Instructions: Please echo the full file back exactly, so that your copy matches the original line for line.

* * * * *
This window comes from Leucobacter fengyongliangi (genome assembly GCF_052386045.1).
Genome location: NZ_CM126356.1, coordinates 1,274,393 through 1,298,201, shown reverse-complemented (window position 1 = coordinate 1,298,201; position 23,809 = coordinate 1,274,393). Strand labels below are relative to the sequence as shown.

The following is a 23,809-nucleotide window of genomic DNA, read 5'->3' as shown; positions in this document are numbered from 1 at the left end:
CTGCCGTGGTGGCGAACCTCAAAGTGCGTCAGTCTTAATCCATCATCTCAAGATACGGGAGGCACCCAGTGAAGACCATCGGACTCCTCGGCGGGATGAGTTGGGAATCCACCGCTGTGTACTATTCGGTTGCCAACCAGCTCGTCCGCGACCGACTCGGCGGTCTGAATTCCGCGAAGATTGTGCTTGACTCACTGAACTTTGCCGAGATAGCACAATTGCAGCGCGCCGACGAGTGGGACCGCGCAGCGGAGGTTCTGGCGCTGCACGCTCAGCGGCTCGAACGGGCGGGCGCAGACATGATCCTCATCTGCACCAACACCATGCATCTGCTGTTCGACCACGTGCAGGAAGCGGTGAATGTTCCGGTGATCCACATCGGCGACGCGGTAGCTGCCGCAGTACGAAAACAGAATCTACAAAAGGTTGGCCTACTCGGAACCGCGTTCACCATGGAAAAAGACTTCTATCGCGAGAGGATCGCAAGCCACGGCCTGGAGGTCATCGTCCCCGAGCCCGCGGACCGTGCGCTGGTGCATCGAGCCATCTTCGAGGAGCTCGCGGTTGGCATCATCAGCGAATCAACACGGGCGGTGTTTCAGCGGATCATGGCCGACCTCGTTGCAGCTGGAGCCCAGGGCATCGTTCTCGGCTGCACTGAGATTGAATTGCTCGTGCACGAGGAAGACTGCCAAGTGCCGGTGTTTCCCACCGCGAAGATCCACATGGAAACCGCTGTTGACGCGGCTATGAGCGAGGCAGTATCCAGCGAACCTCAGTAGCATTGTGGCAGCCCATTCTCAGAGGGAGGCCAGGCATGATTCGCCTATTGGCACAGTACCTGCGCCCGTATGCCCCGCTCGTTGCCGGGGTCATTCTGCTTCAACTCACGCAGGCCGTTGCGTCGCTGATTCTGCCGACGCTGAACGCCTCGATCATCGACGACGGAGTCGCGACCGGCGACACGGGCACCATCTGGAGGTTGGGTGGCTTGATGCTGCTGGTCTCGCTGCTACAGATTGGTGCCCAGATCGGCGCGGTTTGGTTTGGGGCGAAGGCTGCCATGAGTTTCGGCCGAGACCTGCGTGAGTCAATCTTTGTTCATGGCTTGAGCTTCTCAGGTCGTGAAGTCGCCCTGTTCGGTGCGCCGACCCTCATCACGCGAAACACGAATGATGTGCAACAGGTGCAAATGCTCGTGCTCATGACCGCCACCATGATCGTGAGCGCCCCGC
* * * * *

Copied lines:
This window comes from Leucobacter fengyongliangi (genome assembly GCF_052386045.1).
Genome location: NZ_CM126356.1, coordinates 1,274,393 through 1,298,201, shown reverse-complemented (window position 1 = coordinate 1,298,201; position 23,809 = coordinate 1,274,393). Strand labels below are relative to the sequence as shown.

The following is a 23,809-nucleotide window of genomic DNA, read 5'->3' as shown; positions in this document are numbered from 1 at the left end:
CTGCCGTGGTGGCGAACCTCAAAGTGCGTCAGTCTTAATCCATCATCTCAAGATACGGGAGGCACCCAGTGAAGACCATCGGACTCCTCGGCGGGATGAGTTGGGAATCCACCGCTGTGTACTATTCGGTTGCCAACCAGCTCGTCCGCGACCGACTCGGCGGTCTGAATTCCGCGAAGATTGTGCTTGACTCACTGAACTTTGCCGAGATAGCACAATTGCAGCGCGCCGACGAGTGGGACCGCGCAGCGGAGGTTCTGGCGCTGCACGCTCAGCGGCTCGAACGGGCGGGCGCAGACATGATCCTCATCTGCACCAACACCATGCATCTGCTGTTCGACCACGTGCAGGAAGCGGTGAATGTTCCGGTGATCCACATCGGCGACGCGGTAGCTGCCGCAGTACGAAAACAGAATCTACAAAAGGTTGGCCTACTCGGAACCGCGTTCACCATGGAAAAAGACTTCTATCGCGAGAGGATCGCAAGCCACGGCCTGGAGGTCATCGTCCCCGAGCCCGCGGACCGTGCGCTGGTGCATCGAGCCATCTTCGAGGAGCTCGCGGTTGGCATCATCAGCGAATCAACACGGGCGGTGTTTCAGCGGATCATGGCCGACCTCGTTGCAGCTGGAGCCCAGGGCATCGTTCTCGGCTGCACTGAGATTGAATTGCTCGTGCACGAGGAAGACTGCCAAGTGCCGGTGTTTCCCACCGCGAAGATCCACATGGAAACCGCTGTTGACGCGGCTATGAGCGAGGCAGTATCCAGCGAACCTCAGTAGCATTGTGGCAGCCCATTCTCAGAGGGAGGCCAGGCATGATTCGCCTATTGGCACAGTACCTGCGCCCGTATGCCCCGCTCGTTGCCGGGGTCATTCTGCTTCAACTCACGCAGGCCGTTGCGTCGCTGATTCTGCCGACGCTGAACGCCTCGATCATCGACGACGGAGTCGCGACCGGCGACACGGGCACCATCTGGAGGTTGGGTGGCTTGATGCTGCTGGTCTCGCTGCTACAGATTGGTGCCCAGATCGGCGCGGTTTGGTTTGGGGCGAAGGCTGCCATGAGTTTCGGCCGAGACCTGCGTGAGTCAATCTTTGTTCATGGCTTGAGCTTCTCAGGTCGTGAAGTCGCCCTGTTCGGTGCGCCGACCCTCATCACGCGAAACACGAATGATGTGCAACAGGTGCAAATGCTCGTGCTCATGACCGCCACCATGATCGTGAGCGCCCCGC